From the Editor: Redefining Your Purpose
I was walking the venerable halls of the U.S. Government Printing Office last month with a few university in-plant managers—getting a close look at the web presses, digital printers and even a pair of typesetting machines—when a discussion broke out about the importance of print to the government.
Acting Public Printer Davita Vance-Cooks had just given the keynote address for the Interquest Digital Printing in Government and Higher Education Forum (held at GPO) and explained how GPO has transformed from a printer to a provider of information via mobile apps, e-books and other digital methods.
Yet print is still a critical part of GPO's mission, we agreed. One big reason is the need to archive documents in a format that will be easily accessible decades from now.
"Why not PDFs saved on a CD?" ask the skeptics, forgetting that CDs are merely today's version of a 5-1⁄4˝ floppy. (Tried to read one of those lately?) And can you be absolutely sure future versions of Adobe Acrobat will still open the PDF files you're saving today? So print remains a crucial way of preserving government documents.
Still, the voices calling for less printing are loud, as you well know, and people continue to replace printed invitations and brochures with e-mails (and tweets) to save money. Some of them, after seeing their response rates take a nose dive, have been smart enough to return to print. But clearly print alone is not enough in today's world. Smart in-plant managers are finding ways to blend paper and digital communications.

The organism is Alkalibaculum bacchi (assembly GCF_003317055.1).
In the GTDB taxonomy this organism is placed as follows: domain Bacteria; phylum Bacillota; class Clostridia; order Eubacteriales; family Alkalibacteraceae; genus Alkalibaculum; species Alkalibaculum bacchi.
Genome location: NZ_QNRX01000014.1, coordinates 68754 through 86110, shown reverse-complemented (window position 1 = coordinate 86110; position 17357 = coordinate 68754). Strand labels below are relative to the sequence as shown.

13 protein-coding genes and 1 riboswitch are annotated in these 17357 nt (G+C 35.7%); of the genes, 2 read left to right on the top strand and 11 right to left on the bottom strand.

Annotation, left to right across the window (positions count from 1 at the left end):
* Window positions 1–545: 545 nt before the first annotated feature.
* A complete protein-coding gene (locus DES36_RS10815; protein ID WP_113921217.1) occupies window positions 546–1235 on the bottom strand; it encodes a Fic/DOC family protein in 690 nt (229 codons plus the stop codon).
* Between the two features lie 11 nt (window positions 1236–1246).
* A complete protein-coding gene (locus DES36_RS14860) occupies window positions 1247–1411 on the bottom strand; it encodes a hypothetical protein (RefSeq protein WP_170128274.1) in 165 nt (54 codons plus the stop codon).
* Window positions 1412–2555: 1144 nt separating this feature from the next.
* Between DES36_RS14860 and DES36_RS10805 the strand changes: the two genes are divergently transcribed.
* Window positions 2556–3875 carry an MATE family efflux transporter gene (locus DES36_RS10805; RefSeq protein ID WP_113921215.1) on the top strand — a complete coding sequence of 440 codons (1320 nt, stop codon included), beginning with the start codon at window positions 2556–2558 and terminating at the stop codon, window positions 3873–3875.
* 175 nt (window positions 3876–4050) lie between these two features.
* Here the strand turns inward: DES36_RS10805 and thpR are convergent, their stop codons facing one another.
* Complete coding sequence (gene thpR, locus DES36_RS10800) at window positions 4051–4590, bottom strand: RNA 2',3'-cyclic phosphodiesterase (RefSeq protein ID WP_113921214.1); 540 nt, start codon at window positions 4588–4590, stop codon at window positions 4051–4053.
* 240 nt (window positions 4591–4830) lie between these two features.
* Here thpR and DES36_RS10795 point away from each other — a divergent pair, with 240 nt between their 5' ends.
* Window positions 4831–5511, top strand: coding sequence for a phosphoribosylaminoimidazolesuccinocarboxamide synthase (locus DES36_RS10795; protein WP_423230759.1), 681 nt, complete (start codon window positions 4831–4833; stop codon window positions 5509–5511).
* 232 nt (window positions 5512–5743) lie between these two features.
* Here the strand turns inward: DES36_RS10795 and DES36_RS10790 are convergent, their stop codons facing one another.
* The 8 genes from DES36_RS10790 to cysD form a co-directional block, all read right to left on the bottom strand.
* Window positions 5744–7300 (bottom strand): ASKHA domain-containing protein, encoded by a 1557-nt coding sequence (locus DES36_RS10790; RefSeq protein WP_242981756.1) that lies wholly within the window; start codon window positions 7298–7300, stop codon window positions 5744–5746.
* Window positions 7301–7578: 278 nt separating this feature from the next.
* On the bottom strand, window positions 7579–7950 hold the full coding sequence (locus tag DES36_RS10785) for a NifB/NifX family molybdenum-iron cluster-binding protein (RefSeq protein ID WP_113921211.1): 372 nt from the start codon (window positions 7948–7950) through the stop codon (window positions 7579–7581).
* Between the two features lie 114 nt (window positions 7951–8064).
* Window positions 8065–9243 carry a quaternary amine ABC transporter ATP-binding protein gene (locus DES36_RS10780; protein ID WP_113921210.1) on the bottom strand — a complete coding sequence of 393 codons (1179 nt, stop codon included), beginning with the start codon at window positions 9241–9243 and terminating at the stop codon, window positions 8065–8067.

"Put a QR code on an invitation, and now I have a map to get me to the event," observes Richard Beto, director of Document Solutions at The University of Texas at Austin, giving one example of how print and digital can work together. By linking a printed piece with online resources, QR codes add value to the piece. This also means designers no longer have to cram lots of information onto post cards and flyers, since the QR code links to those details. This allows the piece to be more eye-catching and creative. Advise your customers of opportunities like this and they'll start to see the in-plant as a provider of solutions, not just printing.
Related story: In-plants Meet in Washington, D.C.
Bob has served as editor of In-plant Graphics since October of 1994. Prior to that he served for three years as managing editor of Printing Impressions, a commercial printing publication. Mr. Neubauer is very active in the U.S. in-plant industry. He attends all the major in-plant conferences and has visited more than 130 in-plant operations around the world. He has given presentations to numerous in-plant groups in the U.S., Canada and Australia, including the Association of College and University Printers and the In-plant Printing and Mailing Association. He also coordinates the annual In-Print contest, cosponsored by IPMA and In-plant Graphics.